Examination of community development challenges in several areas, including housing, economic development, community policing, and resident activism. Analysis of past and present strategies for strengthening communities through case studies, actual government and community programs, guest lectures, and related readings.
  • MET UA 613: Designing Urban Space
    The role of urban design in the community development process. Examines human behavior, aesthetic foundations of design methods, citizen/client participation, and public policy issues. Analysis of actual community spaces. Student design exercises.
  • MET UA 617: Living Systems Theory and Design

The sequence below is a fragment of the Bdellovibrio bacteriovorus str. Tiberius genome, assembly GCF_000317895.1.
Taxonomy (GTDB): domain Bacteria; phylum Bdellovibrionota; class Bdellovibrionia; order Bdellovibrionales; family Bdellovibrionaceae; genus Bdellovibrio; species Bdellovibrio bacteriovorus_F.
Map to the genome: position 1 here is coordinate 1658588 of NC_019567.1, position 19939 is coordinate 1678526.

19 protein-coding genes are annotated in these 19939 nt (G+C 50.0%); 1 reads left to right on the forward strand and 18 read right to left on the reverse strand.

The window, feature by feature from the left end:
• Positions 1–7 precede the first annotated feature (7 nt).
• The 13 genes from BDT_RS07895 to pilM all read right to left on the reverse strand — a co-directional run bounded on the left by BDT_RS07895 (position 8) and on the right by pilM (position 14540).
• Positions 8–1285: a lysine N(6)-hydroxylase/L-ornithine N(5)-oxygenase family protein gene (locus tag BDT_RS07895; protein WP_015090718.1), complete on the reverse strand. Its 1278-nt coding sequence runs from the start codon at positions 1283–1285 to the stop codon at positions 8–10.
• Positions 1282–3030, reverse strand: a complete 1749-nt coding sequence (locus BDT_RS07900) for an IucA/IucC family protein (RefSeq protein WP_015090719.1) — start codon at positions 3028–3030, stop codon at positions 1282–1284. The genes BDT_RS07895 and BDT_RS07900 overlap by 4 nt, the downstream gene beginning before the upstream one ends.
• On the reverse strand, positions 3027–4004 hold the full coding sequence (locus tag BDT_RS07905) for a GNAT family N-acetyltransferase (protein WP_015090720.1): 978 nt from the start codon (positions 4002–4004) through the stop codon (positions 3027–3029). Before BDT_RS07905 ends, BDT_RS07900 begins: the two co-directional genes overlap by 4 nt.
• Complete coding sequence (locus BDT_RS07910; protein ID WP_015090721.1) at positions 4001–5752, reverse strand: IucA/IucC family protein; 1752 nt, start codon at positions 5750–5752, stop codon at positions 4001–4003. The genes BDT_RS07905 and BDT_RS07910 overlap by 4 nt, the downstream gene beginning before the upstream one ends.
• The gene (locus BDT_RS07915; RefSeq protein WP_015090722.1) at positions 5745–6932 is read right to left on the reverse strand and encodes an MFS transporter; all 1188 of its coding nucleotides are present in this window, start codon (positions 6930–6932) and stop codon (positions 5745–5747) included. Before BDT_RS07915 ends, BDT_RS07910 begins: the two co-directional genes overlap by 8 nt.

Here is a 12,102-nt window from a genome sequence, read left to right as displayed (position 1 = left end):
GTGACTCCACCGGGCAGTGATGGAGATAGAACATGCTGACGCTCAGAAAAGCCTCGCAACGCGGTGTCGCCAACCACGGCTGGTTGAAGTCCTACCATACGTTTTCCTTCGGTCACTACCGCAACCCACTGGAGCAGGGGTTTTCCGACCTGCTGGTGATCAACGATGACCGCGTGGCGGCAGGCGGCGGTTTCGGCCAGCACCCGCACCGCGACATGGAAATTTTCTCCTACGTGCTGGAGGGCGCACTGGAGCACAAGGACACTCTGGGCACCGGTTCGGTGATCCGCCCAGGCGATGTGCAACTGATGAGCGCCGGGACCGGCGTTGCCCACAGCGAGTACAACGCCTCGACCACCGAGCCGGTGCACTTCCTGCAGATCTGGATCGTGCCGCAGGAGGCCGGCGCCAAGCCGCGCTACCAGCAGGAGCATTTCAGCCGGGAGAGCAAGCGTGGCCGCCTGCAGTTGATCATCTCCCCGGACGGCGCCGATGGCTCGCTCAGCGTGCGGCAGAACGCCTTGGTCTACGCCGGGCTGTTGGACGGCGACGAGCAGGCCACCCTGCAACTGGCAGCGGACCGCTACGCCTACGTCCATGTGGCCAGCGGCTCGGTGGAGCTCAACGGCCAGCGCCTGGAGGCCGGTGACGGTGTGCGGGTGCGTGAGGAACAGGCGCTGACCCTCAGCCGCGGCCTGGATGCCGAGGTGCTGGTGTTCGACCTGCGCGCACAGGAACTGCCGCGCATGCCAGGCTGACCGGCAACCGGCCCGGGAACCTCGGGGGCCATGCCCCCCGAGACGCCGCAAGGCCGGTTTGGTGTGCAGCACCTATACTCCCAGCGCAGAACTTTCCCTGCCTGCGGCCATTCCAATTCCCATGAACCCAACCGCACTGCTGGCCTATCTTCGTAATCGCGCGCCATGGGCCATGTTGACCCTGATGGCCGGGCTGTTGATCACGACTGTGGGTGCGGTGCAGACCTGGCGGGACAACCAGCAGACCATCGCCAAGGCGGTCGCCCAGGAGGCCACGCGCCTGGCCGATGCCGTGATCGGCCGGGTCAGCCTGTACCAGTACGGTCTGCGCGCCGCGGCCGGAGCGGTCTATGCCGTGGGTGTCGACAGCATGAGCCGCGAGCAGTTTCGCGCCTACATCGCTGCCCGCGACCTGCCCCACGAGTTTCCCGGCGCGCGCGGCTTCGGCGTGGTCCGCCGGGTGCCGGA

The class takes an experiential approach to explore and answer the following questions: How can we reconcile the interrelationship between perceived human needs and earth's living processes? Students engage with the theory and practical implementation of current practices of 'sustainability' and living systems thinking. The living processes of community are explored as a catalyst for healthy change, design-based thinking, and on-the-ground implementation of holistic planning models. The course is based on the experience and writings of leading living system theorists, authors, architects, planners, developers, and landscape architects. By the end of the course, students' understanding will shift from seeing the world as pieces in relationship to seeing it as inseparable 'wholes' of systems nested within one another.